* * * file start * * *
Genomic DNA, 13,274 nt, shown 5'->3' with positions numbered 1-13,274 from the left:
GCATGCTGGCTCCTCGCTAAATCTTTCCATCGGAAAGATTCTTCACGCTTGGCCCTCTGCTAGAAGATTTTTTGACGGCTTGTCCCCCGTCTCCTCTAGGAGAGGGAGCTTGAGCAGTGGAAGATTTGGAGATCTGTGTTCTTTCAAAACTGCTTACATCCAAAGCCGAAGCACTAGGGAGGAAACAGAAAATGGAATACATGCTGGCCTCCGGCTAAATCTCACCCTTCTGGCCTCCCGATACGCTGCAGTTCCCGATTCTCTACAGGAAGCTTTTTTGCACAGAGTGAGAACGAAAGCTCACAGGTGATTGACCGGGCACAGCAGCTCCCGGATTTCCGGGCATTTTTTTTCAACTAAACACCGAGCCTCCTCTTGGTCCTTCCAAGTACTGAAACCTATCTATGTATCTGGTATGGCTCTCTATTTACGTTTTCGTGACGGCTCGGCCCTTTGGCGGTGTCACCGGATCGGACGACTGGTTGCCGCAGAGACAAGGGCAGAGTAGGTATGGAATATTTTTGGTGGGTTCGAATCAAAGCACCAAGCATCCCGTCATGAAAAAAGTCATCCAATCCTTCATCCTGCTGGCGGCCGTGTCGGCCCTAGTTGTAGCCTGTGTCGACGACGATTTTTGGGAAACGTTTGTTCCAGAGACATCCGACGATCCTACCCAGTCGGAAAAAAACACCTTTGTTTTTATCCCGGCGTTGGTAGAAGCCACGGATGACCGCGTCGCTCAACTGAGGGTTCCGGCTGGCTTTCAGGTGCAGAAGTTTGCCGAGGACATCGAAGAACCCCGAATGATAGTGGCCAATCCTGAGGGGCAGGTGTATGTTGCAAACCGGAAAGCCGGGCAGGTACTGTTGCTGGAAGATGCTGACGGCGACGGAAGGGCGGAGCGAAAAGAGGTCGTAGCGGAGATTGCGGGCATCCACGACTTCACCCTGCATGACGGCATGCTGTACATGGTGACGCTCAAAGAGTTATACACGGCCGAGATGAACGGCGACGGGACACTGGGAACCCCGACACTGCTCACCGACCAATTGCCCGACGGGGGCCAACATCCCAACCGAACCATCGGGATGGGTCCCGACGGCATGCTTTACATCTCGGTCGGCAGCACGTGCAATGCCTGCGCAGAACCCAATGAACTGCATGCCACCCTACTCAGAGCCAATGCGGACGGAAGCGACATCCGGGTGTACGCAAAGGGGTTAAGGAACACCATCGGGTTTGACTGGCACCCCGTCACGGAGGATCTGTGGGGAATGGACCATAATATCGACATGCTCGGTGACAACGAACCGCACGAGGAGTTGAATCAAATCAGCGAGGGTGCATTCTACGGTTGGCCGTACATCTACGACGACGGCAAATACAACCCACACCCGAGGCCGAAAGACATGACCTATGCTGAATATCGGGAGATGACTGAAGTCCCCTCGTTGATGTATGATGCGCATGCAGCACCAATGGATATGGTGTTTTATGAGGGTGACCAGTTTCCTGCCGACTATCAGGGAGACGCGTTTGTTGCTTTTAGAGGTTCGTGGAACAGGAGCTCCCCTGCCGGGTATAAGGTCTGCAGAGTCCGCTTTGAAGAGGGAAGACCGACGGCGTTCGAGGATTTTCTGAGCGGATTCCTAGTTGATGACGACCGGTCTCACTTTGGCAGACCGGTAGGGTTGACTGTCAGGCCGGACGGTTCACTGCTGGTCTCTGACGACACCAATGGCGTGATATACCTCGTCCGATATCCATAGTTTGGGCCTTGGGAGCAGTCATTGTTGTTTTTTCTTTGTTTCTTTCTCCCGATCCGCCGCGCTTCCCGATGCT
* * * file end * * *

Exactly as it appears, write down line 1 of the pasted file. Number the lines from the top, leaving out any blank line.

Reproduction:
Genomic DNA, 13,274 nt, shown 5'->3' with positions numbered 1-13,274 from the left: